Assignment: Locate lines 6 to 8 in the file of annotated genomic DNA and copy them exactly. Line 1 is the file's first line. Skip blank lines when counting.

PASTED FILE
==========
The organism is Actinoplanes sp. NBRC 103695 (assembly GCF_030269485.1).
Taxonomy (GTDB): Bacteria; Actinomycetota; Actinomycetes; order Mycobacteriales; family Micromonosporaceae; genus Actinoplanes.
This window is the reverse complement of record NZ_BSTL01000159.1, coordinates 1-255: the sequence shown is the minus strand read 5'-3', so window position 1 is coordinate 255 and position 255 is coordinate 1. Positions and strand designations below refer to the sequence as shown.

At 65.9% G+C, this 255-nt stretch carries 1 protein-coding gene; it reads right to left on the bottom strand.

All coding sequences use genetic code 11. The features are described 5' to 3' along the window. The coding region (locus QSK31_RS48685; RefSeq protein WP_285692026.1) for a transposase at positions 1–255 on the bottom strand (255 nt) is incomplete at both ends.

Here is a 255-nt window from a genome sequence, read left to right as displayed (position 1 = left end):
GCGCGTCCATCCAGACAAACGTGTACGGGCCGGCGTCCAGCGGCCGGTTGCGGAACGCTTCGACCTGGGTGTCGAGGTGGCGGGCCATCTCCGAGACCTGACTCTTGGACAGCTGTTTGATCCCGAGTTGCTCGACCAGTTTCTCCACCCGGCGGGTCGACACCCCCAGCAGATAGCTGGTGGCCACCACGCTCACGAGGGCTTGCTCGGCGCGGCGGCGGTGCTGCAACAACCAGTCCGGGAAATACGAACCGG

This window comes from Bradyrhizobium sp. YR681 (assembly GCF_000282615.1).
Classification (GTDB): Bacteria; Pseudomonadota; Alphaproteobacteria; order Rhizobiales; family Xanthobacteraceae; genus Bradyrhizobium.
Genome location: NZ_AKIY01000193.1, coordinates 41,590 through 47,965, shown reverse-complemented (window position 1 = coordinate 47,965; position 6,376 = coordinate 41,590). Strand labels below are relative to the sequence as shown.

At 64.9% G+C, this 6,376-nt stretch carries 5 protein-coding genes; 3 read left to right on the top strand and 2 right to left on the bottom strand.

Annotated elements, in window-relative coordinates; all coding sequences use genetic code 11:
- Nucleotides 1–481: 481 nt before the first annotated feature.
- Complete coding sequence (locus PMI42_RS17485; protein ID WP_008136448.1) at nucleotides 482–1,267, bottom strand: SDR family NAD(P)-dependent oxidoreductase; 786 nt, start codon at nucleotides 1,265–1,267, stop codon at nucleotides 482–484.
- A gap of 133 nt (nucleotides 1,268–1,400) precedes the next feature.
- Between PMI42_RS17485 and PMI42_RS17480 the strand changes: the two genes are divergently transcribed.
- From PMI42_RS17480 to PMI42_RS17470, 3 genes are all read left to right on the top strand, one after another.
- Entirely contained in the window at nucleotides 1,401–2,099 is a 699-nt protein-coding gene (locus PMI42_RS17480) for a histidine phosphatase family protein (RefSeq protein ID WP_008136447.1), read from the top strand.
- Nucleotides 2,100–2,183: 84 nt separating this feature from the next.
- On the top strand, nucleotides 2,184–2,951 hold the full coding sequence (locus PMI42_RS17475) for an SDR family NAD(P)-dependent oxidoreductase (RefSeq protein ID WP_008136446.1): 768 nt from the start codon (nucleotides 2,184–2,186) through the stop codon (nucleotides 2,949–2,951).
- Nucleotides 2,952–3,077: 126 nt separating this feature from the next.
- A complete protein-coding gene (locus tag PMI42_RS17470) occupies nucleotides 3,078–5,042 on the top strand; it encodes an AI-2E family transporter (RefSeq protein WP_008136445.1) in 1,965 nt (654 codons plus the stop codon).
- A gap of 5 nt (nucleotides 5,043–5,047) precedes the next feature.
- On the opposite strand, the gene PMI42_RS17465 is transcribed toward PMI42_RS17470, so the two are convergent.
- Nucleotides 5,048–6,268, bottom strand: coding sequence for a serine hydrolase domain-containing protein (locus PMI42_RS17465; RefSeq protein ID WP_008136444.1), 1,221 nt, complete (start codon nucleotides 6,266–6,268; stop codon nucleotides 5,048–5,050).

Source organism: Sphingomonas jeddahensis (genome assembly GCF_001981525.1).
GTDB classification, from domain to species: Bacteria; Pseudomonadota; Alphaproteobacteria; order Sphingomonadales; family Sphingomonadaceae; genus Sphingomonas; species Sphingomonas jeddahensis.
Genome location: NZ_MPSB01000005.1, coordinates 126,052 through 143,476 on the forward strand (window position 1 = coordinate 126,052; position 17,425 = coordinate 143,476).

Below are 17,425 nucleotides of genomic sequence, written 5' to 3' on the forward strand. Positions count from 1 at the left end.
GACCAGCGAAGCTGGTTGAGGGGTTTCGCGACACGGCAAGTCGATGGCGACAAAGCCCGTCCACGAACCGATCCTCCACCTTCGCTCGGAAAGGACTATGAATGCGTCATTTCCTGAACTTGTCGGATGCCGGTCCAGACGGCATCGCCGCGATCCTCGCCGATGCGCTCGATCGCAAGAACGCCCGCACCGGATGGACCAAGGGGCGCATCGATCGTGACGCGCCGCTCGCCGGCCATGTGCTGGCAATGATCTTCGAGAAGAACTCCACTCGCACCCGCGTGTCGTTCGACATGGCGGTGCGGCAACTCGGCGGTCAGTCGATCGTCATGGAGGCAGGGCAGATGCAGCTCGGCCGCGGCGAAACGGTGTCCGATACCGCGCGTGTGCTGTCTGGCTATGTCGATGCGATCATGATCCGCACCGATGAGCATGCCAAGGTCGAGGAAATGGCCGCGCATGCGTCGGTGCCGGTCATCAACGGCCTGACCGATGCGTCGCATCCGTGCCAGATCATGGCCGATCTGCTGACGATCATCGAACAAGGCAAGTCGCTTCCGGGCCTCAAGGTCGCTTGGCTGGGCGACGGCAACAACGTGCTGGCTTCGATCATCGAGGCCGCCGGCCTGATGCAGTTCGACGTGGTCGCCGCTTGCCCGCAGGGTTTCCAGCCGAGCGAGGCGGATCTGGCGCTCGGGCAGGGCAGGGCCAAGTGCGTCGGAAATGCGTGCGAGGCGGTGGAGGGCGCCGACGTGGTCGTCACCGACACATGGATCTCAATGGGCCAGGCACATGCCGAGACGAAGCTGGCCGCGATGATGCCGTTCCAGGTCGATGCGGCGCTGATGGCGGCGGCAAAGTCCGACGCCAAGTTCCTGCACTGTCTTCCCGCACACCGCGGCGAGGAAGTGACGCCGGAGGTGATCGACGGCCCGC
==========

Here is a 255-nt window from a genome sequence, read left to right as displayed (position 1 = left end):
GCGCGTCCATCCAGACAAACGTGTACGGGCCGGCGTCCAGCGGCCGGTTGCGGAACGCTTCGACCTGGGTGTCGAGGTGGCGGGCCATCTCCGAGACCTGACTCTTGGACAGCTGTTTGATCCCGAGTTGCTCGACCAGTTTCTCCACCCGGCGGGTCGACACCCCCAGCAGATAGCTGGTGGCCACCACGCTCACGAGGGCTTGCTCGGCGCGGCGGCGGTGCTGCAACAACCAGTCCGGGAAATACGAACCGG

This window comes from Bradyrhizobium sp. YR681 (assembly GCF_000282615.1).